Peterich tells us a bit about the history of Paris und suggests a few walks that should be nothing new to people who know Paris, but are all still ratPeterich tells us a bit about the history of Paris und suggests a few walks that should be nothing new to people who know Paris, but are all still rather lovely today.
Today, because this book was written, well, I actually don't know, because the second, third or however many hand copy I picked up is so old that it doesn't even say when it was first published, and the internet hasn't been helpful so far. I would estimate that the first edition is from 1955, because Peterich lived in Paris until 1954, if I'm informed correctly.
It's funny reading about Peterich's Paris. So much the same, so different. he loves the city (as do I), and I loved seeing his love in and between the lines.
He has a funny chapter about "nightliving" in Paris, recommending the Bastille area for families ("Good behaviour is a given"), which has obviously changed. I also wouldn't necessarily describe the Place de la Concorde as the most beautiful of Paris' many places (not at all ever OMG why?), but hey, it probably was different 70 years ago.
But walking from the Jardin de Luxembourg down to the Seine, passing by St. Julien-le Pauvre (hellooo Highlander!) up to Blvd. St. Germain and on to the Eiffel tower? Still beautiful.
And the quiet of Ile St. Jacques on a Sunday morning? Hasn't changed. Neither has walking over to Notre Dame from there, stopping by Berthillon to eat your ice cream in the small park behind the cathedral. And then walking up to Pont Neuf to look at the Seine and all its Glory.
Oh, I love Paris. I love love love Paris. I can't wait to go again, which, coincidentally, will be in two or three weeks. :-)...more
Four days into 2015 and I have already finished my first book! Yay for me! :-)
This one was a christmas gift by the only person allowed to give me bookFour days into 2015 and I have already finished my first book! Yay for me! :-)
This one was a christmas gift by the only person allowed to give me books. Usually people completely misjudge my reading preferences and I end up with tons of books that I never want to read, but feel obliged to anyway, because they were a gift, PLUS I can't give them away for fear that the gift-givers will one day check my shelves for the book they gave me, or - worse - ask if they can borrow it.
That said, I would not have bought an autobiography of Ray Cokes, but I used to watch his show (Most Wanted) with this one very special friend, and it certainly made my laugh that she gave this to me.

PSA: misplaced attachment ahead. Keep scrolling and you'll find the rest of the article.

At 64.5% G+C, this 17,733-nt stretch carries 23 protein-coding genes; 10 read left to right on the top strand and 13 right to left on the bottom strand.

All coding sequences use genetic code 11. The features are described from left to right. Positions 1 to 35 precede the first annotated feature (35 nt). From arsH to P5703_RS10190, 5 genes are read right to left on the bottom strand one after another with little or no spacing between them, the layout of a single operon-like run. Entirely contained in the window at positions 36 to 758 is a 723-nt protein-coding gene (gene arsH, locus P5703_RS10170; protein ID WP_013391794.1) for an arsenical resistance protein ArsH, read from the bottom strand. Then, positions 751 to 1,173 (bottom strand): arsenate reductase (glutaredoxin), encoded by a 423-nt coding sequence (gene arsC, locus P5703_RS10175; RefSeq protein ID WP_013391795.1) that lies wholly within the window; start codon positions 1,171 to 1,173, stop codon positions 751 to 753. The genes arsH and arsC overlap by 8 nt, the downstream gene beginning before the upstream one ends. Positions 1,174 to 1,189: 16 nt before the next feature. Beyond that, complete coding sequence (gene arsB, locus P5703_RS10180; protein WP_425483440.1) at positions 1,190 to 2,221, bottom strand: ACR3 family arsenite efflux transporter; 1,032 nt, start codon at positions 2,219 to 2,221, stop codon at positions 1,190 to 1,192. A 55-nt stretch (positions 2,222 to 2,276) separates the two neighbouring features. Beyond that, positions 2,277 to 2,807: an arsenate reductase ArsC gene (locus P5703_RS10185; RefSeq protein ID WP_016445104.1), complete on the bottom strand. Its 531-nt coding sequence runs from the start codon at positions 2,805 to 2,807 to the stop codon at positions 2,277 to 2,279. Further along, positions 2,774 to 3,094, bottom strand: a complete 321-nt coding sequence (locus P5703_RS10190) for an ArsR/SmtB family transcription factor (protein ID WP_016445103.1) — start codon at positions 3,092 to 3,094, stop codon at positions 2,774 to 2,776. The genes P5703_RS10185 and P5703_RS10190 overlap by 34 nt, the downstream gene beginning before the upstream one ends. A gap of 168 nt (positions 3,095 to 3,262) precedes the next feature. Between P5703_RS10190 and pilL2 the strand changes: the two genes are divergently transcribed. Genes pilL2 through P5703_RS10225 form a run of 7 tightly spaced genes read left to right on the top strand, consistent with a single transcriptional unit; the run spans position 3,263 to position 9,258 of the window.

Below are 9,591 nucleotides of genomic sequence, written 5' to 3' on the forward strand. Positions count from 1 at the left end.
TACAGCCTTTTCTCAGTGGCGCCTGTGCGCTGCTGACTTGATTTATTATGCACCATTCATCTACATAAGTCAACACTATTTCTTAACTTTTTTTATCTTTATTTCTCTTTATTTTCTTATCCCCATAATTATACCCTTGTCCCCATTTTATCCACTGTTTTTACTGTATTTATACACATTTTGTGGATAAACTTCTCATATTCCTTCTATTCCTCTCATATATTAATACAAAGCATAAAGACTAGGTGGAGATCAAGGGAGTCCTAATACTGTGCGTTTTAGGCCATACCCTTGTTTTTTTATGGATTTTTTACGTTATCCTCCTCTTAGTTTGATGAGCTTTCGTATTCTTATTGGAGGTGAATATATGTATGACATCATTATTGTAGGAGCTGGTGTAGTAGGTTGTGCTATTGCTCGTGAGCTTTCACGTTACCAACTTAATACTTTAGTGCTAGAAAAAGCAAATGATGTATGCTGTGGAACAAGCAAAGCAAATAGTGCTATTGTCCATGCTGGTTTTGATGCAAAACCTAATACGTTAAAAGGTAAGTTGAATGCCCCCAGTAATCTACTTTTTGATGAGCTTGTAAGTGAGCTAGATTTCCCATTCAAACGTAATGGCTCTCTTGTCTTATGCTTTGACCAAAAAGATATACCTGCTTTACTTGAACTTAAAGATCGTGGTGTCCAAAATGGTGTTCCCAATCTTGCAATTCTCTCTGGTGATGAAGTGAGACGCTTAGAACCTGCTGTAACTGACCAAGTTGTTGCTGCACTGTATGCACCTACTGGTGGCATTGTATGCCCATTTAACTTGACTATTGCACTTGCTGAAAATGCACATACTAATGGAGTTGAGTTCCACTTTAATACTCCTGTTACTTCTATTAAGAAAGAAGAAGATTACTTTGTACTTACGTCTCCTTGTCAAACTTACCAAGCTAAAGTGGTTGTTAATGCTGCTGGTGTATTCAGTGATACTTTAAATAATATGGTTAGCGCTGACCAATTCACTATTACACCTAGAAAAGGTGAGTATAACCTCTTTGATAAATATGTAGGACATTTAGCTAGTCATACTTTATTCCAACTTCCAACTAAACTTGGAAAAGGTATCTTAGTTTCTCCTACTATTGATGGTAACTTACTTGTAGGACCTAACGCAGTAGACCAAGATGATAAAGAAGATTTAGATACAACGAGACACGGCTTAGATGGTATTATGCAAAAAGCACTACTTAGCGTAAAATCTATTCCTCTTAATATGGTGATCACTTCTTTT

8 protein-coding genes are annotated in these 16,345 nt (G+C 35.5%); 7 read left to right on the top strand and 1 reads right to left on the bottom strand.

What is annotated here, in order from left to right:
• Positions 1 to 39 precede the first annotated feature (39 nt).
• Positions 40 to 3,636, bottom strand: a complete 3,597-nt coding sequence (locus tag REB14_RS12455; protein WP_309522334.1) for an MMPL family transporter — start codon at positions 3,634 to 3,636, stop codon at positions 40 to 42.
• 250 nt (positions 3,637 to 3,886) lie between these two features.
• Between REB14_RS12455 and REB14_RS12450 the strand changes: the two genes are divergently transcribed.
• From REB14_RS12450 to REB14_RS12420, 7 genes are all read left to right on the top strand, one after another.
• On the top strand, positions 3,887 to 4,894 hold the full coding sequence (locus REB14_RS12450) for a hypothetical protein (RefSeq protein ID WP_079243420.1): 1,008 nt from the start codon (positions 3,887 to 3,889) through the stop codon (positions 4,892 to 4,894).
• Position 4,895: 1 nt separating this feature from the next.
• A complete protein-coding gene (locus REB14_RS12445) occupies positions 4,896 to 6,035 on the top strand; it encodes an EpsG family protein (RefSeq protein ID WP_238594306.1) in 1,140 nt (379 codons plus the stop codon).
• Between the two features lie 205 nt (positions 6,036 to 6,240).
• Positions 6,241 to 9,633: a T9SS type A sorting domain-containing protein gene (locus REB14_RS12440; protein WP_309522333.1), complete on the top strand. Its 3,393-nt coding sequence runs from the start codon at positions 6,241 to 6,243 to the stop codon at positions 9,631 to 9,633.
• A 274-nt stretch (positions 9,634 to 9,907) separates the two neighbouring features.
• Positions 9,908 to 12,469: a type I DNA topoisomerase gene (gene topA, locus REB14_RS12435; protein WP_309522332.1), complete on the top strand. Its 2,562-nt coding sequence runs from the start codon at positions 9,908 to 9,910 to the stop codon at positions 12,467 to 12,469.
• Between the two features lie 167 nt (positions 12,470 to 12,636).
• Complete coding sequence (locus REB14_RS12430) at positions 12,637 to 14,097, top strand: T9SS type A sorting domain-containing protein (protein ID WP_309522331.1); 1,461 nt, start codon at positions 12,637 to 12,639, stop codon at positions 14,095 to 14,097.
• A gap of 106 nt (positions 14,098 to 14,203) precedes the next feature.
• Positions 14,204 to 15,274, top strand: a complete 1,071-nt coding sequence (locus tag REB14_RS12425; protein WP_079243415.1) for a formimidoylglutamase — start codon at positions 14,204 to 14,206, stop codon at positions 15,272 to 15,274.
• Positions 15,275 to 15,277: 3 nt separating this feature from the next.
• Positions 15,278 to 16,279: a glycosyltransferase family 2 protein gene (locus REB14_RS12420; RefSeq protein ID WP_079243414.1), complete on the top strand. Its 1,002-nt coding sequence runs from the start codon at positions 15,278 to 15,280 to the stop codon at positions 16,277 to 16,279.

It's a (very) easy read - straight enough to qualify as an actual account of ones life, not straight enough to be boring, with lots of anecdotes about the people on the show and all sorts of actors and musicians. Since I'm not much into gossip, parts of it were a bit boring to me, but with the way it's written, you can mostly grasp the content of one page in under 20 seconds, to even the boring parts flew by.
I admit that I never knew that Ray Cokes had a famous breakdwon in Hamburg which cost him his job on MTV. I stopped watching regular TV somewhere around 1993/94, and I really couldn't have cared less about who worked on MTV or didn't even before that. Judging by the way he writes about it, he is still not completely over his breakdown, and on many occasions you can read between the lines that he has obviously learned how to deal with things and how to view them from an outside and reasonable perspective, but there's still a stuboorn little hothead hidden inside of him that wants to yell at people and tell them "DAMN you I'm RIGHT!!!".
I have no idea if Cokes intended to come across this way in his book, but to me, it makes him wonderfully human and sympathetic, and I would love to meet him one day for a beer.
(That's just a beer, Mr. Cokes, not an invitation to have sex. I think.)
Books read, fun was had, what more do you want? :-)...more
I mostly buy Lonely Planet or Bradt travel guides when I travel, and I'm rarely disappointed. Since there is no English Lonely Planet on just Réunion,I mostly buy Lonely Planet or Bradt travel guides when I travel, and I'm rarely disappointed. Since there is no English Lonely Planet on just Réunion, I opted for the French version and wasn't disappointed.
The guide contains everything you need to know about Réunion in typical LP style, each chapters with highlights and background info etc.
We stayed in one four star hotel that was recommended by the LP and wre very pleased with it. Our second hotel we found via Tripadvisor, it isn't featured in the LP, but was also very nice.
I can't say much about restaurant reviews, since we mostly just went with what we found, and Réunion is not, even though most people will tell you differently, a culinary highlight.
It's well worth the trip though, if you like hiking and the sea and don't want to spend your vacation in a hotel resort that you never leave. In that case, go to Mauritius....more
This was the most up to date of the few travel guides there are for Madagaskar (my friend had already bought the Lonely Planet, so I needed another onThis was the most up to date of the few travel guides there are for Madagaskar (my friend had already bought the Lonely Planet, so I needed another one). I have never traveled with a DuMont travel guide before, at least not that I can remember. German travel guides, compared to Bradt and LP, tend to be rather intellectual with way less practical things. But since we had the LP for that, the Dumont was fine as a second travel guide.
My only complaint is that it is rather heavy. Most travel guides are too heavy to really take with you. LP and Bradt are okayish, Le Guide Routard is perfect - not pretty, but a real lightweight.